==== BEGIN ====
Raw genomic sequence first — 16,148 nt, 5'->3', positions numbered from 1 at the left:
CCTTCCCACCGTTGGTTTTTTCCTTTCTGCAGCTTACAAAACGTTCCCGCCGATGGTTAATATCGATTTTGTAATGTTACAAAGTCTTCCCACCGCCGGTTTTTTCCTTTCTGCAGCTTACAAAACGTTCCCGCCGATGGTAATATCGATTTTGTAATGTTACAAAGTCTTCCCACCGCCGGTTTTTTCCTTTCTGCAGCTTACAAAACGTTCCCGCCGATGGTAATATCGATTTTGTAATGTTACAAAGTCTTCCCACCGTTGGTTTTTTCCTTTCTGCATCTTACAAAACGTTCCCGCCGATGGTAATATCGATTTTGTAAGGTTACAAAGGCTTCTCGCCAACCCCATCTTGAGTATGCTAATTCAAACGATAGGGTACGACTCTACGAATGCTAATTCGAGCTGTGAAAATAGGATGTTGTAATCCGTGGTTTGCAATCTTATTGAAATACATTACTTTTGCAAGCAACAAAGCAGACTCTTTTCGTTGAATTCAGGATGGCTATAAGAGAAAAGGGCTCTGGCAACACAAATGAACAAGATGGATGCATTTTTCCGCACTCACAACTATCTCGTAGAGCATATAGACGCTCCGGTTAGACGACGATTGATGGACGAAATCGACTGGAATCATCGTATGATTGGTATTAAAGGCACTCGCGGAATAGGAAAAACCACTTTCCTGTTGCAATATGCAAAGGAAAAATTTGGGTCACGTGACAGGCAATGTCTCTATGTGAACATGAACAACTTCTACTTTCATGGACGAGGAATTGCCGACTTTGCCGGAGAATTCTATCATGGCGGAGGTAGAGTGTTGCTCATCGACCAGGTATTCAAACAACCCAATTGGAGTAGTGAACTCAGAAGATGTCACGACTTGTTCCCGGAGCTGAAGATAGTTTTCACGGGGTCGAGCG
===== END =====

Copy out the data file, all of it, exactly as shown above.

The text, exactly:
Raw genomic sequence first — 16,148 nt, 5'->3', positions numbered from 1 at the left:
CCTTCCCACCGTTGGTTTTTTCCTTTCTGCAGCTTACAAAACGTTCCCGCCGATGGTTAATATCGATTTTGTAATGTTACAAAGTCTTCCCACCGCCGGTTTTTTCCTTTCTGCAGCTTACAAAACGTTCCCGCCGATGGTAATATCGATTTTGTAATGTTACAAAGTCTTCCCACCGCCGGTTTTTTCCTTTCTGCAGCTTACAAAACGTTCCCGCCGATGGTAATATCGATTTTGTAATGTTACAAAGTCTTCCCACCGTTGGTTTTTTCCTTTCTGCATCTTACAAAACGTTCCCGCCGATGGTAATATCGATTTTGTAAGGTTACAAAGGCTTCTCGCCAACCCCATCTTGAGTATGCTAATTCAAACGATAGGGTACGACTCTACGAATGCTAATTCGAGCTGTGAAAATAGGATGTTGTAATCCGTGGTTTGCAATCTTATTGAAATACATTACTTTTGCAAGCAACAAAGCAGACTCTTTTCGTTGAATTCAGGATGGCTATAAGAGAAAAGGGCTCTGGCAACACAAATGAACAAGATGGATGCATTTTTCCGCACTCACAACTATCTCGTAGAGCATATAGACGCTCCGGTTAGACGACGATTGATGGACGAAATCGACTGGAATCATCGTATGATTGGTATTAAAGGCACTCGCGGAATAGGAAAAACCACTTTCCTGTTGCAATATGCAAAGGAAAAATTTGGGTCACGTGACAGGCAATGTCTCTATGTGAACATGAACAACTTCTACTTTCATGGACGAGGAATTGCCGACTTTGCCGGAGAATTCTATCATGGCGGAGGTAGAGTGTTGCTCATCGACCAGGTATTCAAACAACCCAATTGGAGTAGTGAACTCAGAAGATGTCACGACTTGTTCCCGGAGCTGAAGATAGTTTTCACGGGGTCGAGCG